A young man, blessed with loving parents and a safe home in a world where want and neglect abound, leaves this haven in search of himself. He joins the Samanas, a band of wandering ascetics without possessions or earthly ties. His quest unfulfilled, he descends into a life of unbounded luxury and indulgence. Where is truth? Where will his soul find true ease? In denial? In decadence? Or in some truth far greater than himself, so simple, so close to him, yet so obvious that only clear eyes may see it?
Siddhartha reawakens questions most of us have long ceased asking ourselves and opens paths to spirituality many of us have never traveled.
Translated by Joachim Neugroschel.
Originally published in 1922. Translation ©1999 Joachim Neugroschel; (P)2006 Recorded Books, LLC.
The narrator is very expressive. The story itself
is simple but extra ordinary in the vivid descriptive passages.
For the impatient and for those curiously after the twist and turns,
it would turn out to be outright boring. But for those
in a spiritual path, it is time worth spent.
This presentation of one of my favorite books, is nothing short of excellent.I enjoyed listening very much. The narrators vocals were pleasantly soothing and harmonious with the the story of Sidhartha. The story is told without revision, silly soundtrack, or irritating sound effects. There is an informative lecture and commentary after the reading about Herman Hesse, and this classic tale of Sidhartha.
I liked how this went through the ups and downs of a persons life... it has hidden meanings and provokes thought and reflection in ones own life. This is a great addition to a persons collection of self help books, the meaning of life, people searching for something more. It is easy to listen too in a story book fashion. Nice change of pace from the "do this, do that" type self help books
To cut to the chase:
The narrator of this version of Siddhartha isn't one whose other work I'll be chasing down. I had hoped to be swept back to the place I landed when I first read the book (decades ago), but with this reader and a translation that struck me as anything-but-lyrical, I finished the recording hugely unsatisfied.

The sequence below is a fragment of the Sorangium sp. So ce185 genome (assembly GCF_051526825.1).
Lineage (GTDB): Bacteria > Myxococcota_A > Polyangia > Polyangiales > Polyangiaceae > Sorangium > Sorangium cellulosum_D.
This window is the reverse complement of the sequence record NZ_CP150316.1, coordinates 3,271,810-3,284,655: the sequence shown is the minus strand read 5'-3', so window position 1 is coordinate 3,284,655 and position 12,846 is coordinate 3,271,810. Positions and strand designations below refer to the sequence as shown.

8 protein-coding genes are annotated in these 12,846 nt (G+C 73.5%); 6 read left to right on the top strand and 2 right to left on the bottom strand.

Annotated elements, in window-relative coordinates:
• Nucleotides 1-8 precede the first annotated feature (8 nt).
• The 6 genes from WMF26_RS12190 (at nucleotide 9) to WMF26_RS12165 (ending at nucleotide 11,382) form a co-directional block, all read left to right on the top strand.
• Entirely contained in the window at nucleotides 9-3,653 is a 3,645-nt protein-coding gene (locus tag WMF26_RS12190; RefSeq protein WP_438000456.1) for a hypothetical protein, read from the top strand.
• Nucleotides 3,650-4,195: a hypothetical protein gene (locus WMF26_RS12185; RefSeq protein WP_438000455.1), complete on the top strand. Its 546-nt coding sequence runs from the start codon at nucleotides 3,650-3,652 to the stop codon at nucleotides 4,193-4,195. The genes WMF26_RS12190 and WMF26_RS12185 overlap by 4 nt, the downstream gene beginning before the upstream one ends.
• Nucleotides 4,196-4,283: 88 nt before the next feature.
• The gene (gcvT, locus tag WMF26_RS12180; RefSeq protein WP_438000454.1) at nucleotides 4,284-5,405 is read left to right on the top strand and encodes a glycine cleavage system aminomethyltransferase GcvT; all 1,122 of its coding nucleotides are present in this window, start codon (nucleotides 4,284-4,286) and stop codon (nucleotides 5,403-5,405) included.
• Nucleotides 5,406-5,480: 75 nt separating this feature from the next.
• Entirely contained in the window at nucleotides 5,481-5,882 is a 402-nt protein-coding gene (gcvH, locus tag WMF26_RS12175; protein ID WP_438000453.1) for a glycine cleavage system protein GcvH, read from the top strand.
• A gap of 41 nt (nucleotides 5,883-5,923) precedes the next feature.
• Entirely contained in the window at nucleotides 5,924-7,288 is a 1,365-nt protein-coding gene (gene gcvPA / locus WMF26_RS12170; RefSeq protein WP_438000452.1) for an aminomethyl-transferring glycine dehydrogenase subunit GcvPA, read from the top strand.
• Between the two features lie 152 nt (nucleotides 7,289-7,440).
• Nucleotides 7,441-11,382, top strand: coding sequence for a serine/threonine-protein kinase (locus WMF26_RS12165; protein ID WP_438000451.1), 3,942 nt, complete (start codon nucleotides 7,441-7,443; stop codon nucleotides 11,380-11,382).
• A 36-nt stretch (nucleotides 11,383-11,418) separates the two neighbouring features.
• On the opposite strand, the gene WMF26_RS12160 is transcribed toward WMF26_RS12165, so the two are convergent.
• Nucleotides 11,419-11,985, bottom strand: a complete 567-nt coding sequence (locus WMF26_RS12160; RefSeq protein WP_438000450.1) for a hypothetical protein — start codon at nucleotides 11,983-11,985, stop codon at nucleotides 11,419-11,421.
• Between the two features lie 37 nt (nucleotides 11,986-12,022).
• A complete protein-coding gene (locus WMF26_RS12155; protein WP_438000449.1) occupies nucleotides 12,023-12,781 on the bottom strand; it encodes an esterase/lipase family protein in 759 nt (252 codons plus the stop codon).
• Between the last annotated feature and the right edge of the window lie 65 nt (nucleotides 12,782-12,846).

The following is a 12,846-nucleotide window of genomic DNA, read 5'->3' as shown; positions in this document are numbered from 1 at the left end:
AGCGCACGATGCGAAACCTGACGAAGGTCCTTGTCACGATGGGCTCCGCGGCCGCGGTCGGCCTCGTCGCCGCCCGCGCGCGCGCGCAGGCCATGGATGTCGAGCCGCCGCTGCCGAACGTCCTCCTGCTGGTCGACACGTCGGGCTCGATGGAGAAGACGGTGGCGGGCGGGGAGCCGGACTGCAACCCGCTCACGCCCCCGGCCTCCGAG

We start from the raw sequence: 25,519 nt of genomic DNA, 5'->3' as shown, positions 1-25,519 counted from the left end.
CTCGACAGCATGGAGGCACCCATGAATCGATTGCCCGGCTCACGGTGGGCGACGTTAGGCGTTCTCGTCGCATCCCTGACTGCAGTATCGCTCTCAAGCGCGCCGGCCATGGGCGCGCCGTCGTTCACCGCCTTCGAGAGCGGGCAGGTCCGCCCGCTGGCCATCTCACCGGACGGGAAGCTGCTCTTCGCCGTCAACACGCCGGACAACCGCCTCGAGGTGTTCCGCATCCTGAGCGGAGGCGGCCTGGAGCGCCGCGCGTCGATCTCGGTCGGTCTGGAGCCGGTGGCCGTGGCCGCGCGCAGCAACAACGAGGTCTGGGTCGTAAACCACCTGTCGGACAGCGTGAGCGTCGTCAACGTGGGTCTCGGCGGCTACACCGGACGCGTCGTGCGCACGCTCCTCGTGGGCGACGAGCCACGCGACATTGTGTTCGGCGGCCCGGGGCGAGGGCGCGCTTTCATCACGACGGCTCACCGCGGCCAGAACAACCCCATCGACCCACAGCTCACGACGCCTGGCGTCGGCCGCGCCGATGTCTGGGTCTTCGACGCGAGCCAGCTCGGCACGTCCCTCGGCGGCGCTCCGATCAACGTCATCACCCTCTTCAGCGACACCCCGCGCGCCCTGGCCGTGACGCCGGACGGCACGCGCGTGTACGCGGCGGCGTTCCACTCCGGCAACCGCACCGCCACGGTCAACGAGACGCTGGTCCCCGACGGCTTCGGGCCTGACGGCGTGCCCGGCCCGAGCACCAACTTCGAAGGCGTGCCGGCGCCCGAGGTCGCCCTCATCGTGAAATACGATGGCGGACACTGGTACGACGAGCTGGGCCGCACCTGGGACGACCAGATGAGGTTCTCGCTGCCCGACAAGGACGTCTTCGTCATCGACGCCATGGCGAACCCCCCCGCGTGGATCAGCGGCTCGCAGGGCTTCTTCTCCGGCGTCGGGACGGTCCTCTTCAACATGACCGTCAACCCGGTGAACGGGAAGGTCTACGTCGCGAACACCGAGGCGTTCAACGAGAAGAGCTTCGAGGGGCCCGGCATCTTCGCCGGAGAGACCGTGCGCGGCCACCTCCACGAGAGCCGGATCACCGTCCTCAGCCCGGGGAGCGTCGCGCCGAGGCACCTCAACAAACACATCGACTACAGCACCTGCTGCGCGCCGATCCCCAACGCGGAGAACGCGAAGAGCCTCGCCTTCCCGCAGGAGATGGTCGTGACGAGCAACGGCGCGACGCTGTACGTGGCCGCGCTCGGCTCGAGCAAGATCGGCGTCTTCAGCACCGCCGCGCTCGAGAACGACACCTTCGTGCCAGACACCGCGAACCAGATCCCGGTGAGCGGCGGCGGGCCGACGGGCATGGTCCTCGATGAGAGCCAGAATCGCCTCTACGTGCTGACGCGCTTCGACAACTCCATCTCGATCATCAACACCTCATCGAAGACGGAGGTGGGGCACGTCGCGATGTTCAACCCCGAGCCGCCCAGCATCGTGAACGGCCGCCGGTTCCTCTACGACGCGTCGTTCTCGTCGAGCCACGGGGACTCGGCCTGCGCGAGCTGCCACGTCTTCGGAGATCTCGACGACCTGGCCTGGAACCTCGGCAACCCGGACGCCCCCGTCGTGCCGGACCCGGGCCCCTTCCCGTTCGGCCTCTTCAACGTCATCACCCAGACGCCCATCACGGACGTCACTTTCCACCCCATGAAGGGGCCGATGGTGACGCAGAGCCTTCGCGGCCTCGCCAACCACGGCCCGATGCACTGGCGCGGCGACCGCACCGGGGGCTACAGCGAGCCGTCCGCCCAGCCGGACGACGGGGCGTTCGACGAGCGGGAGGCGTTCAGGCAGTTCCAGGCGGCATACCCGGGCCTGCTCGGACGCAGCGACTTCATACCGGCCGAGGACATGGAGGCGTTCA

It's a shame that Audible offers only an abridgement of Sherab Chodzin Kohn's translation -- widely considered sensitive and poetic.
In short, I don't understand why this is a classic and so loved by others. It's a about 3 hours too long and it didn't tell me anything new or even anything old in a new way. I guess at the time this book was written it may have been unique and thought provoking . Given the amount of information available today about spirituality of all kinds, this made me wonder when it was going to give me that I've-never-thought-of-it-that-way moment. It never happened.
I normally like mystery/thrillers but I have enjoyed other books in this and other genres and wasn't expecting action and adventure - but this book, particularly the first part, was a little too much pontification by a man who comes across as a little arrogant. Perhaps it was the narrators tone and not the words giving me this impression so reading may be different than listening. Having said that, the narrator was expressive and I did like him overall.
this was one of the best books I have read in a long time the narrative in the direction was just what I was looking...
This book was an attempt to deal with the age old struggle of what does one do with the struggle of hope in the eternal in the midst of a world that is so garage an filled with pain. it was a personal struggle for Hesse, heightened by the devastation of WW II. he found hope in Eastern Mysticism and in Carl Jung, and he brought these hopes in the story. his multi struggles with dying to self come to a head when suicide is finally seen as an ultimate illusion and in the end the integration of sin and spirit is the answer. they are not judged, just seen as part of the whole.
Siddhartha follows the life of a man, who like the Buddha, leaves home and comfort and privilege to seek something more. Even encountering the Buddha himself along his journey, he ultimately seeks his own path; his own inner teaching. He goes from one extreme (asceticism) to another (sensuality and worldliness) before reaching equilibrium beside the great river.
Deep, wise, and yet quite accessible, this little book is going to stay with me the rest of my life.
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